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“Springing” Powers of Attorney – What Does That Mean?

As the average age of the U.S. population increases, more people are becoming aware of the benefits of having a general durable power of attorney (POA) to insure they have someone to assist them with financial matters when they are unable to act for themselves.  Actually, the benefits of creating a POA apply to all walks of life, from the young adult college student to grandparents with significant health issues.  In a POA, you name a trusted person, called your agent or attorney-in-fact, to act on your behalf. Your agent has a duty to act solely on your behalf and not in their own self-interest. A general durable POA gives broad powers to the person you name to help you and will continue to operate even after you are incapacitated (cannot speak for yourself). There are two ways these POAs are usually created to put in place someone to act on your behalf.

“Springing” is a term used to describe one common type of POA.  The “springing” term refers to the timing of when your agent is allowed to step in to help you.  A springing POA provides that an agent cannot act until you (the principal) are determined to be incapacitated based on the criteria listed in the POA. The criteria often state that the determination of incapacity will be made by your spouse and a licensed physician, or two licensed physicians.  The use of a springing POA is common when the person you named as your agent is not your spouse.  You may not want to give a non-spouse agent access to your financial accounts while you still have the ability to manage your own affairs. However, some people find that the alternate type of POA, an “immediate” POA, is more useful.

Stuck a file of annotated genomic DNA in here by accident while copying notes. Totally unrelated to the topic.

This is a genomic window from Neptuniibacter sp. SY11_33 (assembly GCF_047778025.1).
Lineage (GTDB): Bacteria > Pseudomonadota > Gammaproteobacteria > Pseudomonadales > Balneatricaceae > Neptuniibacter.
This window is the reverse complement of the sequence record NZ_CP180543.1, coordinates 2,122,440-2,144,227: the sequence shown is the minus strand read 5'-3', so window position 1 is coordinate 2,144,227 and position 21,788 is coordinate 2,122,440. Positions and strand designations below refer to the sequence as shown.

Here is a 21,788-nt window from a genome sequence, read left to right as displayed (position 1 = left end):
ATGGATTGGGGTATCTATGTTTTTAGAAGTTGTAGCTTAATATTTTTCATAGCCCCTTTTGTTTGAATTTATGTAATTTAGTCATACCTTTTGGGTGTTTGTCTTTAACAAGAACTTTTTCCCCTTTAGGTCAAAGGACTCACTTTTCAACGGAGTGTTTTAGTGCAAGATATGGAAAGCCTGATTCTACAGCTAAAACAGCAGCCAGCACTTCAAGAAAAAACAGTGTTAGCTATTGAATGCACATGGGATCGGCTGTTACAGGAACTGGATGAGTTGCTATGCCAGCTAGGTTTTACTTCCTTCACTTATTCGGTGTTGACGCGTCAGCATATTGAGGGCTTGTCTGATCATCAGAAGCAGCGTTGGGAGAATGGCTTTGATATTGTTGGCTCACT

An immediate POA is just that – immediate.  It becomes effective as soon as you sign the POA.  Your agent has the authority to decide when it is appropriate to step in to assist you with your financial matters and does not need to wait for you to be determined incapacitated under criteria listed in the POA.   When your agent is your spouse, his or her role as your agent in an immediate POA likely mirrors the arrangement you already have with him or her.  When your agent is someone other than your spouse, that person’s role as your agent in an immediate POA provides them access to your accounts and information that probably did not exist prior to executing the POA.

There can be many reasons why you would select one type of POA over the other.  The springing POA can feel safer because your agent does not have access to your private financial and legal matters until you need them to.  However, sometimes carrying out these springing POAs can be difficult.  Some people will be reluctant or flat-out refuse to go to a doctor, much less two doctors, in order to be evaluated for incapacity.  In some forms of dementia combativeness is a common manifestation.  It is very common for a person whose mental capacity is declining to be in denial about that.

An alternative that can work well is to write the POA so that incapacity is determined by a panel of friends and family members you trust to be aware of your situation and take action when necessary. The choice of which type of POA will best suit your circumstances should be discussed with your estate planning attorney prior to creation and signing of your document.

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